Willa Paskin:
In the 80s and 90s some shows like the “Wonder Years”, “The Larry Sanders Show” and “The Days and Nights of Molly Dodd” started to experiment with dropping the laugh track, but TV’s biggest hits shows like “Cheers”, “Seinfeld” and “Friends” still had them.

Willa Paskin:
By the late 90s with the rise of cable and unlaugh-tracked animated series like “The Simpsons”, even the networks started contemplating making different kinds of comedies, setting up a collision between the old idea about comedy and the typical way of doing things and a new idea about comedy and a new way of shooting a TV show. Caught in that collision, Aaron Sorkin’s “Sports Night”.

(Clip from Sports Night)
TV Announcer: “You’re watching Sports Night on CSC, so come on back.”
TV Crew: “We’re out.”
TV Crew: “Two and a half minutes back.”

Willa Paskin:
In 1997 Sorkin sold “Sports Night”, his first TV show to ABC. It was a comedy set behind the scenes of an ESPN-style sports network. Sorkin and the director, Tommy Schlamme wanted to shoot it like a single-camera show. The set had four walls, the camera moved and they wanted to shoot it without a laugh track. ABC, not so much. They wanted to do something different but not that different. Here’s Schlamme.

Tommy Schlamme:
The economics of television, and certainly half-hour television, was so massive for shows that had had traditional laugh tracks that they were really very nervous about giving that up completely.

Willa Paskin:
What did you feel like the laugh track meant about your show?

Tommy Schlamme:
Here’s what it is. The sort of base tone of a situational comedy is the laugh track. I think we’re familiar with it. I think it sort of resonates in a certain way, but I think it is kind of establishing a conceptual idea about a show that is saying it’s not real. This is a theatrical presentation. I’m there with this group of people. We’re all laughing. It’s fun. That was not the idea of the way I think Aaron wrote or what I think “Sports Night” was about.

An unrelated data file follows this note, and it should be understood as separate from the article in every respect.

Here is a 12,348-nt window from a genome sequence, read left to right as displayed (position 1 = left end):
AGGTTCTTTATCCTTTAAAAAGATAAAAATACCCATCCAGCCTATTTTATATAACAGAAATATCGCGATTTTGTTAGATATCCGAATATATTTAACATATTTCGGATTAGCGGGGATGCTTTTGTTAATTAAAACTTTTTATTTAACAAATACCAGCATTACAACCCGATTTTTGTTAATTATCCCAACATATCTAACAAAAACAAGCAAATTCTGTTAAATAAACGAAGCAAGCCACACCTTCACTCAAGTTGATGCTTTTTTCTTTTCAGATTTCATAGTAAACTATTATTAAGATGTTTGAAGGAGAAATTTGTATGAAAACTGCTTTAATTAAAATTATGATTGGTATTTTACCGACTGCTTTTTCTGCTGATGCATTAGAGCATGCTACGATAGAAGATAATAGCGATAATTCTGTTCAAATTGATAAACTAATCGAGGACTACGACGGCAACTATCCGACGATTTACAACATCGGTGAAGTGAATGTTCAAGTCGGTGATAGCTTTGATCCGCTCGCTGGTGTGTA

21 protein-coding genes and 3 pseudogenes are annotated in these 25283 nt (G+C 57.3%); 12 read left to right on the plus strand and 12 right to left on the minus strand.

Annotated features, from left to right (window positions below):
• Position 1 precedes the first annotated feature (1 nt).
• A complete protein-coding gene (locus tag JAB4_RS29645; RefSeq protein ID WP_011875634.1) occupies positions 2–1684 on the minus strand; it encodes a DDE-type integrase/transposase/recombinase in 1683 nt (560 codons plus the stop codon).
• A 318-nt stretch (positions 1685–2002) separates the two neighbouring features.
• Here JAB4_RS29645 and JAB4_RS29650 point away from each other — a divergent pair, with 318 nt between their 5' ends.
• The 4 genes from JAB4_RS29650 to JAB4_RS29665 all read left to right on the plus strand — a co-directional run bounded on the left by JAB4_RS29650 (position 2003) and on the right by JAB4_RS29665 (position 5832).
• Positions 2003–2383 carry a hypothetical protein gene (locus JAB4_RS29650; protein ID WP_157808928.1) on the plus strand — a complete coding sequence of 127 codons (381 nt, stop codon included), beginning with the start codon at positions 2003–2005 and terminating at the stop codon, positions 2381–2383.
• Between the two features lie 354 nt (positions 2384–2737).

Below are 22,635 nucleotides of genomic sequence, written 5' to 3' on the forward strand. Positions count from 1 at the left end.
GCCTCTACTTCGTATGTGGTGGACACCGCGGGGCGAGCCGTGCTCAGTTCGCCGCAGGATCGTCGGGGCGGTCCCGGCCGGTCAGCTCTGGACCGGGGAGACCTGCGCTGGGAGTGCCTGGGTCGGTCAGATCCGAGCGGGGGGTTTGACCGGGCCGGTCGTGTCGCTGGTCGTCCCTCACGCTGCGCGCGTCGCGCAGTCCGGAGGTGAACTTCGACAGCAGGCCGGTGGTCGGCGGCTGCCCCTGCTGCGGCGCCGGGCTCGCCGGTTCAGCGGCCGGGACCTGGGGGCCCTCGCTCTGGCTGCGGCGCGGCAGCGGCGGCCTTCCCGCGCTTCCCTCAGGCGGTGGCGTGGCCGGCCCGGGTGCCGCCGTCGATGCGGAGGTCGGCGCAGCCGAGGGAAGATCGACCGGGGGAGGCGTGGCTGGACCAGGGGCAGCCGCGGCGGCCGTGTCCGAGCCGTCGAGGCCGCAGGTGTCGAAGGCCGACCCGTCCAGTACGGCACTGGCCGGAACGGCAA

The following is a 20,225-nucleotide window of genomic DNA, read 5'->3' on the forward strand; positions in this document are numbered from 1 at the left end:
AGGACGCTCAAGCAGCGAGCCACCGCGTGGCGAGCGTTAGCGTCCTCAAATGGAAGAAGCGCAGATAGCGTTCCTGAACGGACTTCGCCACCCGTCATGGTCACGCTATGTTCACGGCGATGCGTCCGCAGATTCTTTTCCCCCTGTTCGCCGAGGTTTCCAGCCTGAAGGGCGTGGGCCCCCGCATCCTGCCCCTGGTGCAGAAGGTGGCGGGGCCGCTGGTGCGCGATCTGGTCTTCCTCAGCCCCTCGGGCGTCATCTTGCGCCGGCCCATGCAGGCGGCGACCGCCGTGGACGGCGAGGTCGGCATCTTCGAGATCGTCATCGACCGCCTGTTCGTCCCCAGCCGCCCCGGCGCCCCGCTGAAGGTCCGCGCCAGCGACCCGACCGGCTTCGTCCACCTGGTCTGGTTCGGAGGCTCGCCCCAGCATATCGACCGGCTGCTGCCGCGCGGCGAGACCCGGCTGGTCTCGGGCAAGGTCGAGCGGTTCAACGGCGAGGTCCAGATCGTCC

Willa Paskin:
Here’s a clip of the laugh track from the Sports Night pilot.

(Clip from Sports Night pilot)
Dana: “Yeah, but the point I’m making is that I can, who, who, who is this?” (laugh track)
Jeremy Goodwin: “I’m Jeremy Goodwin.”
Dana: “Oh, you’re here for the associate producer job.”
Jeremy Goodwin: “Yes. And let me just say…”

Willa Paskin:
“Sports Night” was one of the first shows that as a viewer, I could really feel that the laugh track was holding the show back. “Sports Night” is fast. It doesn’t want to pause to wait for the audience’s laughter. So the laughs have to be shoehorned into the rare breaks in Sorkin’s dense dialogue where they sound even faker than usual, dispatches from a whole other sensibility.

Willa Paskin:
What you could hear starting to happen with “Sports Night” is the laugh track changing from background noise into an impediment. It’s actively keeping “Sports Night” from being as funny and fast, from being as good as it could be. After it’s first few episodes, “Sports Night” stopped being taped in front of an audience at all and the laughter got even fainter. Here’s a clip from an episode at the end of season one.

(Clip from Sports Night)
Sports Night: “Yes, yes. You’re breaking up now. Hello? You’re breaking up. Now you’re not there at all. There’s nobody there at all yet. Yet I’m still talking.” (laughter) “All right.”

Willa Paskin: